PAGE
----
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Introduction Interpersonal and communication skills are core competencies for neonatal fellowship trainees, yet formal communication training rarely exists.

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Presentation on theme: "Introduction Interpersonal and communication skills are core competencies for neonatal fellowship trainees, yet formal communication training rarely exists."— Presentation transcript:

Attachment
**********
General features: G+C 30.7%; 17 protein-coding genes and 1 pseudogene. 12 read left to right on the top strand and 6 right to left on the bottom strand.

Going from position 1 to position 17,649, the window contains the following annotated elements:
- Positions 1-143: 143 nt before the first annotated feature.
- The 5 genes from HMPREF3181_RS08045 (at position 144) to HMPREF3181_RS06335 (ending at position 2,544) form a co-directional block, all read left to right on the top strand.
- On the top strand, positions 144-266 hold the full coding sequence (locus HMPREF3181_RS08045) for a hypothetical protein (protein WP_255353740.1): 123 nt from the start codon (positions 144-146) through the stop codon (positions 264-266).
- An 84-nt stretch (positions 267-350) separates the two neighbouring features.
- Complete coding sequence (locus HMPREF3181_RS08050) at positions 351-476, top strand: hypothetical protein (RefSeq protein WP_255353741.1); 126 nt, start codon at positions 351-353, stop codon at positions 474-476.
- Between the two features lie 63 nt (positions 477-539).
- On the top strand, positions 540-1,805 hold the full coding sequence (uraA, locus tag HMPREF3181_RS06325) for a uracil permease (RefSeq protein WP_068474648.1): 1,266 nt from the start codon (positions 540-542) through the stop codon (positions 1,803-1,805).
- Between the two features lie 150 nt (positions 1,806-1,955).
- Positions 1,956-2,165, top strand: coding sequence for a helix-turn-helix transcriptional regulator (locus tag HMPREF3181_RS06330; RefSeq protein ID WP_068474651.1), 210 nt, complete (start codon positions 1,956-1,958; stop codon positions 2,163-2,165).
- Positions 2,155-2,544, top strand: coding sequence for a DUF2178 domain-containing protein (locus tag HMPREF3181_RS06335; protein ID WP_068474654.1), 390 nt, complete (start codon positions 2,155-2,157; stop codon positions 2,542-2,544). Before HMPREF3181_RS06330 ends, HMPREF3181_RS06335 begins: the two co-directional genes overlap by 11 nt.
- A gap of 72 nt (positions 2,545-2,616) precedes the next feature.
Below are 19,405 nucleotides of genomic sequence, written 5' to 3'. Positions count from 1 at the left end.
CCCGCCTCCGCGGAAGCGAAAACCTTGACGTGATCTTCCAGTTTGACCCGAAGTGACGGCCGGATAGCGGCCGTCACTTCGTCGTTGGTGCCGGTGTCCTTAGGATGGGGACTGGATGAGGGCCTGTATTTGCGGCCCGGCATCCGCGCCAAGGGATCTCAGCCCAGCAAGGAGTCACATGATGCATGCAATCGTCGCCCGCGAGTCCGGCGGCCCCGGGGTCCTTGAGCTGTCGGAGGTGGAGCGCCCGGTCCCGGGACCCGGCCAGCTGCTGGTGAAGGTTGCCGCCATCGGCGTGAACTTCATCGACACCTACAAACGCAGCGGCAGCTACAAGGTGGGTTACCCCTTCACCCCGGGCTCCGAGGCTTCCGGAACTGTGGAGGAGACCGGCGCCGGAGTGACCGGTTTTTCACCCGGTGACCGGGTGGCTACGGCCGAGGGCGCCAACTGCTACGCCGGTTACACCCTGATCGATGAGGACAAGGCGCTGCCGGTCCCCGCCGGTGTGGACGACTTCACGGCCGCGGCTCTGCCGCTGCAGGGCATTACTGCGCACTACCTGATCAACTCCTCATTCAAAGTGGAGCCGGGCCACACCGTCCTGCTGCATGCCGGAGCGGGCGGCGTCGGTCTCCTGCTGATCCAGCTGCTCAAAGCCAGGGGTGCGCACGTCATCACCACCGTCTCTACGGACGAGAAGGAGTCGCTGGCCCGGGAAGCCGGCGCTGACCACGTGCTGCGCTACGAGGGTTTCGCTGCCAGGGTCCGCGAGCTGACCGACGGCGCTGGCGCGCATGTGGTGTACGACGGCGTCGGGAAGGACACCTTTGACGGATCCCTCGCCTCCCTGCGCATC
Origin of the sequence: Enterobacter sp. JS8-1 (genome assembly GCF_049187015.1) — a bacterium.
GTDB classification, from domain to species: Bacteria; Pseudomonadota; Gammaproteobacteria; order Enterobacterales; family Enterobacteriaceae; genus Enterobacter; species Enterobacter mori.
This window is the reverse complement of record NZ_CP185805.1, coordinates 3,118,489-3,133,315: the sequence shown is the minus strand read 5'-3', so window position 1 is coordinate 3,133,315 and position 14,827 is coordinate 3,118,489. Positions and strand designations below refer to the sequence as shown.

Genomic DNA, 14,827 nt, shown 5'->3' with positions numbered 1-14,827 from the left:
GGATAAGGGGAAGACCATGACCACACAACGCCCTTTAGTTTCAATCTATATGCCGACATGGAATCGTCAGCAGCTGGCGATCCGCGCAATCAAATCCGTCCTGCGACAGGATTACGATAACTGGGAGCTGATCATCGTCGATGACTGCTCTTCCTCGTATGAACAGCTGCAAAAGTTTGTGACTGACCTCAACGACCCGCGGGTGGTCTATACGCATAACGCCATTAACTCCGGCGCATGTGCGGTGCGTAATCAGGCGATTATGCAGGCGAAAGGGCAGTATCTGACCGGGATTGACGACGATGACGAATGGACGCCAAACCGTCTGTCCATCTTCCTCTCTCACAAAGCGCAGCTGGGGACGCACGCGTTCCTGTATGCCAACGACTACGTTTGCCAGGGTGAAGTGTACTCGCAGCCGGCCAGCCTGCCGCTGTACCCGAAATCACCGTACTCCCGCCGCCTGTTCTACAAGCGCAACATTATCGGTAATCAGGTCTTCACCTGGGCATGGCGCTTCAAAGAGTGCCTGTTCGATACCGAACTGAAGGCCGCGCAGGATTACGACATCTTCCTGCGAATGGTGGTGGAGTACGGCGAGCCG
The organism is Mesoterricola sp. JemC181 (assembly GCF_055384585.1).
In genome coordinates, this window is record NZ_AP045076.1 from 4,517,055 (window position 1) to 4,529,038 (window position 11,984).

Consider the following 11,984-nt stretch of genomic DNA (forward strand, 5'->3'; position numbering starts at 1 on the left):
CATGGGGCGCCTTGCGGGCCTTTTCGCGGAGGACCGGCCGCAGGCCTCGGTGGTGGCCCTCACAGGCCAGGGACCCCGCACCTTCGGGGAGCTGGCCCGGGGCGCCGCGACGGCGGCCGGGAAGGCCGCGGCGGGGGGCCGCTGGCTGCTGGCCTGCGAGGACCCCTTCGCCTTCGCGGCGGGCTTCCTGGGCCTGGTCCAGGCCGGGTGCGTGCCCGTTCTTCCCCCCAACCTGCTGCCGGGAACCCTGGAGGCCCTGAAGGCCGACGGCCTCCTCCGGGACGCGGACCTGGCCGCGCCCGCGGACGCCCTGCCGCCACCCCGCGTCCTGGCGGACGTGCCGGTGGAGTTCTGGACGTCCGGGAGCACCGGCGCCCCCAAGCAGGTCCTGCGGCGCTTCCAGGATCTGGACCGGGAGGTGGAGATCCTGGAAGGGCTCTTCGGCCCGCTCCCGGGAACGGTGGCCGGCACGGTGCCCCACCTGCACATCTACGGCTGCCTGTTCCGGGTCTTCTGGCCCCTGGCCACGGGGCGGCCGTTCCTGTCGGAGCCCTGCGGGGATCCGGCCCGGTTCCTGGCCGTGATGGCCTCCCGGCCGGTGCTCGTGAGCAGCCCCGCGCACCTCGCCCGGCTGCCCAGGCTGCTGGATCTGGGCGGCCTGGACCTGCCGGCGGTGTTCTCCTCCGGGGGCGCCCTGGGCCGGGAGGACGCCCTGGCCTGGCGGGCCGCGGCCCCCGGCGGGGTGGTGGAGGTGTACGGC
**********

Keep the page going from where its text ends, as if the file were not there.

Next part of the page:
1 Introduction Interpersonal and communication skills are core competencies for neonatal fellowship trainees, yet formal communication training rarely exists in most neonatal fellowship programs. Currently, neonatology fellows and other medical trainees learn to communicate difficult information to families by trial and error, as well as observation and imitation of role models. Benefits of Simulation in Medical Education: Unlimited exposure to high-risk clinical events in which trainees need practice Enables direct observation and assessment of skills in a safe environment Immediate feedback and learning via debriefing Great for adult learners who learn best by “doing” Simulation is an innovative educational tool that offers an opportunity for communication training using objective monitoring and immediate feedback for trainees in a controlled setting. The purpose of this study is to assess the efficacy of a novel simulation-based curriculum in improving neonatal fellow comfort and proficiency in carrying out challenging conversations with patient families. Improving Family-Centered Care Using Simulation-Based Communication Training for Neonatology Fellows Nada Ghoneim, MD 1 (PGY-6), Vedanta Dariya, MBBS 1, Leslie L Harris, MD 1, Ernest D Fruge, PhD 2, Karen E Johnson, MD 1 and Jennifer L Arnold, MD 1 1 Neonatology, 2 Pediatrics, Texas Children's Hospital & Baylor College of Medicine, Houston, Texas 77030, United States Results Figure 1 shows results of the Self-Assessment survey for each question and at each of the three time points. It shows that there was improvement in 5 out of the 8 questions surveyed immediately after training compared to pre-training. In terms of follow-up, the only question in which this improvement was not retained was related to fellows’ comfort in making a plan that balances medical needs with family wishes. Overall, self-assessment scores as well as content test scores immediately after training improved compared to pre-training, and this improvement was retained after 3 months (Figures 2 & 3). Abstract Effective communication with families in the Neonatal ICU is critical in reducing the short- and long-term trauma families face in dealing with their loved one’s illness. Additionally, communication skills are an important component of neonatal fellowship training. We hypothesized that simulation-based training, combined with didactic teaching, would improve the proficiency and comfort of NICU fellows in carrying out difficult conversations with patient families. The aim of the study was to assess objective performance, content mastery, and self-perceived ability to communicate in challenging situations with standardized patients before, immediately after, and 3 months after a simulation-based training course. Preliminary results show that self-assessment scores as well as content test scores immediately after training improved compared to pre-training, and this improvement was retained after 3 months. We conclude that this novel simulation-based curriculum is a useful tool that may improve fellows’ comfort and proficiency in carrying out challenging conversations with patient families. Description of intervention/study Subjects: Baylor Neonatology Fellows for The intervention, which included a training course and a follow-up session, was implemented twice: first, in the fall for the first year fellows, and second, in the spring for the second- and third-year fellows. Components of the Intervention: Training Course Curriculum: Didactic sessions: SPIKES method of delivery of bad news & disclosure of medical errors Simulation Training: 3 scenarios with standardized patients acting as parents of a NICU patient, video-recorded for review, with debriefing after each case Example scenarios: Trisomy13 diagnosis, hypoxic ischemic encephalopathy, Grade IV intraventricular hemorrhage Follow-up Session: One scenario with standardized patient, video-recorded, followed by immediate debriefing Evaluations: Prior to course, after course, and after 3-month follow-up session: Content test – 12 multiple choice questions testing content taught in didactics and debriefing, related to SPIKES protocol and medical error disclosure Self-assessment survey – evaluation of self-perceived effectiveness in leading difficult conversations with families Conclusions Simulation-based communication training in combination with didactic teaching for neonatal fellows in our institution provided improved self-perceived proficiency and knowledge of evidence- based communication principles and protocols for delivery of bad news. Ongoing analysis includes evaluation of objective fellow performance using validated checklists of the video-recorded simulation sessions by blinded raters. In the future, we hope to broaden this training to other departments or institutions, as well as to other healthcare practitioners. References 1.Melnyk BM, Alpert-Gillis L, Feinstein NF, Crean HF, Johnson J, Fairbanks E et al. Creating opportunities for parent empowerment: program effects on the mental health/coping outcomes of critically ill young children and their mothers. Pediatrics 2004; 113: e597-e Henley A, Schott J. The death of a baby before, during or shortly after birth: good practice from the parents’ perspective. Semin Fetal Neonatal Med 2008; 13: Boss, RD, Hutton N, Donohue PK, Arnold RM. Neonatologist training to guide family decision making for critically ill infants. Arch Pediatr Adolesc Med 2009; 163: Szmuilowicz E, el-Jawahri A, Chiappetta L, Kamdar M, Block S. Improving residents’ end-of-life communication skills with a short retreat: A randomized controlled trial. J Palliat Med 2010; 13: Boss RD, Urban A, Barnett MD, Arnold RM. Neonatal Critical Care Communication (NC3): training NICU physicians and nurse practitioners. J Perinatol 2013 Feb 28. Texas Pediatric Society Electronic Poster Contest Jul 2013 AugSepOctNovDecJanFebMarAprMayJun 2014 Course #1 1 st year fellows (n=6) Follow-up #1Course #2 2 nd /3 rd year fellows (n=9) Follow-up #2 SPIKES Set up interview Perception: assess parent/patient’s perception Invitation: obtain permission Knowledge: inform patient Emotions: recognize and respond to parent/patient’s emotion Summarize and explain strategy Figure 1 Figure 3 Figure 2